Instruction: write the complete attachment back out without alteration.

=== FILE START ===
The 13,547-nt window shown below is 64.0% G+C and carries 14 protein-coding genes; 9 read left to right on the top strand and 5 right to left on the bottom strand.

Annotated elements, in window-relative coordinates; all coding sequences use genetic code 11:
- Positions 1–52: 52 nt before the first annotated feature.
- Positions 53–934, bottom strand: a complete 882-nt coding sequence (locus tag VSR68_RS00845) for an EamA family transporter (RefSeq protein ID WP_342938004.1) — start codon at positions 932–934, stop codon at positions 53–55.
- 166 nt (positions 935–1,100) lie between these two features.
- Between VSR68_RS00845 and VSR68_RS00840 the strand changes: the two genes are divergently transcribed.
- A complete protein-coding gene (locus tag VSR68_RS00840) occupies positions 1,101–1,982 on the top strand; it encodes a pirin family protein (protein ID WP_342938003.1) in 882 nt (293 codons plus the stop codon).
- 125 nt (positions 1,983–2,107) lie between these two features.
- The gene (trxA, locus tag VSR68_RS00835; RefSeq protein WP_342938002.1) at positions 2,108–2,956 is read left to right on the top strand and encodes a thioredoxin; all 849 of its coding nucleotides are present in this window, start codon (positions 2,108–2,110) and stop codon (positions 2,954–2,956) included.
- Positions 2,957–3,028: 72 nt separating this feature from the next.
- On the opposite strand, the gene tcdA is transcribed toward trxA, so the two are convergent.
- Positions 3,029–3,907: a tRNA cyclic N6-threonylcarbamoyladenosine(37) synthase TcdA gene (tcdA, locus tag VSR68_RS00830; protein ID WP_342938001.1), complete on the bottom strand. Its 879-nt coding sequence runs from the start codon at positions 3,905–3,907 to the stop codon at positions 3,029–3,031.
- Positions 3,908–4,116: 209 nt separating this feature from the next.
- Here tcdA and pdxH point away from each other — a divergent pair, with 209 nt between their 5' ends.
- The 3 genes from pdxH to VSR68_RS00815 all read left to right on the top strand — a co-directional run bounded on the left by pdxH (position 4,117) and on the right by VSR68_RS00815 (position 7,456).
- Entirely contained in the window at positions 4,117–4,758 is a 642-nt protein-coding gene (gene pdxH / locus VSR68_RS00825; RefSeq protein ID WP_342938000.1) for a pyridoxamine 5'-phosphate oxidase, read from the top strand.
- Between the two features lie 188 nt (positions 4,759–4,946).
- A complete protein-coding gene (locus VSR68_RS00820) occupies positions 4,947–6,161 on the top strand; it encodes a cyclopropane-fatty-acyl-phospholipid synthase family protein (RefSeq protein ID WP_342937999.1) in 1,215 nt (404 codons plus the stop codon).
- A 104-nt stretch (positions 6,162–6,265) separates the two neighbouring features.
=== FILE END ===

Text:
The 13,547-nt window shown below is 64.0% G+C and carries 14 protein-coding genes; 9 read left to right on the top strand and 5 right to left on the bottom strand.

Annotated elements, in window-relative coordinates; all coding sequences use genetic code 11:
- Positions 1–52: 52 nt before the first annotated feature.
- Positions 53–934, bottom strand: a complete 882-nt coding sequence (locus tag VSR68_RS00845) for an EamA family transporter (RefSeq protein ID WP_342938004.1) — start codon at positions 932–934, stop codon at positions 53–55.
- 166 nt (positions 935–1,100) lie between these two features.
- Between VSR68_RS00845 and VSR68_RS00840 the strand changes: the two genes are divergently transcribed.
- A complete protein-coding gene (locus tag VSR68_RS00840) occupies positions 1,101–1,982 on the top strand; it encodes a pirin family protein (protein ID WP_342938003.1) in 882 nt (293 codons plus the stop codon).
- 125 nt (positions 1,983–2,107) lie between these two features.
- The gene (trxA, locus tag VSR68_RS00835; RefSeq protein WP_342938002.1) at positions 2,108–2,956 is read left to right on the top strand and encodes a thioredoxin; all 849 of its coding nucleotides are present in this window, start codon (positions 2,108–2,110) and stop codon (positions 2,954–2,956) included.
- Positions 2,957–3,028: 72 nt separating this feature from the next.
- On the opposite strand, the gene tcdA is transcribed toward trxA, so the two are convergent.
- Positions 3,029–3,907: a tRNA cyclic N6-threonylcarbamoyladenosine(37) synthase TcdA gene (tcdA, locus tag VSR68_RS00830; protein ID WP_342938001.1), complete on the bottom strand. Its 879-nt coding sequence runs from the start codon at positions 3,905–3,907 to the stop codon at positions 3,029–3,031.
- Positions 3,908–4,116: 209 nt separating this feature from the next.
- Here tcdA and pdxH point away from each other — a divergent pair, with 209 nt between their 5' ends.
- The 3 genes from pdxH to VSR68_RS00815 all read left to right on the top strand — a co-directional run bounded on the left by pdxH (position 4,117) and on the right by VSR68_RS00815 (position 7,456).
- Entirely contained in the window at positions 4,117–4,758 is a 642-nt protein-coding gene (gene pdxH / locus VSR68_RS00825; RefSeq protein ID WP_342938000.1) for a pyridoxamine 5'-phosphate oxidase, read from the top strand.
- Between the two features lie 188 nt (positions 4,759–4,946).
- A complete protein-coding gene (locus VSR68_RS00820) occupies positions 4,947–6,161 on the top strand; it encodes a cyclopropane-fatty-acyl-phospholipid synthase family protein (RefSeq protein ID WP_342937999.1) in 1,215 nt (404 codons plus the stop codon).
- A 104-nt stretch (positions 6,162–6,265) separates the two neighbouring features.